Some systems have supported a kernel feature that caused special treatment of shell scripts beginning with the characters #!. This was used to select a command interpreter. For example, it is common to see a script beginning with:


which means, "run this using the program /bin/sh, even if another shell is in use". This was never strictly portable (because the absolute pathname /bin/sh is not guaranteed on a system), and a fully portable program must not rely on it; the system may treat it only as a comment.


Aliases are a new facility and should cause no forward compatibility problems.

However, if there is concern about the user setting up an environment where utility names do things unintended by the application, note that aliases can be brought into a shell script through common implementation extensions. A way to guard against command names expanding into aliases is to quote them. For example, a very common alias that an interactive user might set up is:

alias ls="ls -CF"

This would disrupt shell scripts such as:

ls | pax ...

The previous ls could be replaced by l\s or an unalias ls command could be issued.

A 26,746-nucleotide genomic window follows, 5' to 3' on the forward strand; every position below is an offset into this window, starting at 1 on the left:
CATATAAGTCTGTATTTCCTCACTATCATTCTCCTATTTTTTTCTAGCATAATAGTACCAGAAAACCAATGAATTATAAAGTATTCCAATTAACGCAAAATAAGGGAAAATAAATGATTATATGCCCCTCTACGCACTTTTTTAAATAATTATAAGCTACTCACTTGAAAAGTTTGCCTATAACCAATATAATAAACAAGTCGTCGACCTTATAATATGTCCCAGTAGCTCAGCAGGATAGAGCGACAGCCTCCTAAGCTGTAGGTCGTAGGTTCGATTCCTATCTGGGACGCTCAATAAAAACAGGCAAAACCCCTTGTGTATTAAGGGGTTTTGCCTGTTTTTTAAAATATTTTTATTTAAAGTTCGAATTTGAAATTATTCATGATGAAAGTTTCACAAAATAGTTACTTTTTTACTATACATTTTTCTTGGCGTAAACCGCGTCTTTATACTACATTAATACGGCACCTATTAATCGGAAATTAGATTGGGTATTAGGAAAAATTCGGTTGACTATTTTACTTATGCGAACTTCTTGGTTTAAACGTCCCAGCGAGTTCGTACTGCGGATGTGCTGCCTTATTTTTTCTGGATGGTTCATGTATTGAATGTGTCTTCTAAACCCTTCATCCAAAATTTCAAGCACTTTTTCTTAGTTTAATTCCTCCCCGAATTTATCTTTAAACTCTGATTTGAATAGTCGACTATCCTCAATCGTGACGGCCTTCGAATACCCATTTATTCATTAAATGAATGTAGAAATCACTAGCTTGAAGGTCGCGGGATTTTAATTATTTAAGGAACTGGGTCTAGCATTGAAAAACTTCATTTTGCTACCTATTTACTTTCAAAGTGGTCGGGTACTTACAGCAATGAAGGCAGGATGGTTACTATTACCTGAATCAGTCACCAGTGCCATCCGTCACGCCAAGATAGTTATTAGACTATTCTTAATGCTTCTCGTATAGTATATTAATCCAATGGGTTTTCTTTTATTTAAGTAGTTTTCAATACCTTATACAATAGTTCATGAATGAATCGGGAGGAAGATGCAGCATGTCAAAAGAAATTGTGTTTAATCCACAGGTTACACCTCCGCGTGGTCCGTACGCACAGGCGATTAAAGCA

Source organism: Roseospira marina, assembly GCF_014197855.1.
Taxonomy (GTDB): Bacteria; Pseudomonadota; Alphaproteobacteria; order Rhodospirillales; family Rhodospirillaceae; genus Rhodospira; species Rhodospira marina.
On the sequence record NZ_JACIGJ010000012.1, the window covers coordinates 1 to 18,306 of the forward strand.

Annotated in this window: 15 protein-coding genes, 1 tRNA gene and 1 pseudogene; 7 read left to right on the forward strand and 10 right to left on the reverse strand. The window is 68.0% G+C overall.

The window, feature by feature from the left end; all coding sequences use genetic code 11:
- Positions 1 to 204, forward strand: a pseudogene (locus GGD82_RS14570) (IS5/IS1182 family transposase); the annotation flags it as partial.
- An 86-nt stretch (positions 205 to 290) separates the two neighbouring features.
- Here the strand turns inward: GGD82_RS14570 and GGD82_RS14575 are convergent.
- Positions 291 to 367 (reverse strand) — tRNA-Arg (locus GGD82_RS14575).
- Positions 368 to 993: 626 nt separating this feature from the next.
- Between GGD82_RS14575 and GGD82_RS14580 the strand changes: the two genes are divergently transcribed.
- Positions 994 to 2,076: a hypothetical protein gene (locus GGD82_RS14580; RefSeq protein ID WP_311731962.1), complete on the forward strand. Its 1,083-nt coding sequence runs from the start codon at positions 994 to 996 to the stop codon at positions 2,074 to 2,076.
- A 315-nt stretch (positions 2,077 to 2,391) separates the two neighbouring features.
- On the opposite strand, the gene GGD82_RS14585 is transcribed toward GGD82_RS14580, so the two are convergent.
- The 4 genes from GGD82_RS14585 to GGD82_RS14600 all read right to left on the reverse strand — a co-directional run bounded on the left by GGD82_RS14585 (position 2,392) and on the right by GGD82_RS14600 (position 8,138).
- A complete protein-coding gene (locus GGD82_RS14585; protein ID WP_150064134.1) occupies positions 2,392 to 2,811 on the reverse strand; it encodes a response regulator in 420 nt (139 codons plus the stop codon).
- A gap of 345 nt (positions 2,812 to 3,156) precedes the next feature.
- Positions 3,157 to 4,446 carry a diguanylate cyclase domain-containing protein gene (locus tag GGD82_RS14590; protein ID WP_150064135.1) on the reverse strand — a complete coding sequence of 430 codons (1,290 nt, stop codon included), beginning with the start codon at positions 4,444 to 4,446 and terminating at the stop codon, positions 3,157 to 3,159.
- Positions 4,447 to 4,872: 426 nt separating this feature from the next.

Reserved Command Names

Because of new utilities and other changes, the following are no longer valid names for local commands, unless they are invoked with a pathname containing a slash:

Parameters, Variables and Word Expansions


The treatment of the value of the IFS variable and its use in field splitting are changed:

  1. The unset special built-in can unset IFS . If not set, IFS behaves as if it were:

  2. When "$*" is expanded, the first character of IFS is used as a separator. Although this is as stated in the XPG3 description of the traditional System V Shell, historical systems actually used a single space character in this instance.

  3. If IFS is null, there is no separator, for example:
    $ IFS=" $ set a b c $ echo "$*" abc

    Once again, previous systems used a space character.

  4. When IFS is set to a value other than:

    the characters within IFS that are not white space act as field separators. For example, if a file /etc/passwd contained the first line:


    The script:

    IFS=":" read a b c < /etc/passwd echo $b

    would have previously produced 0, but it now produces a null value, indicating that each instance of a colon delimited a field.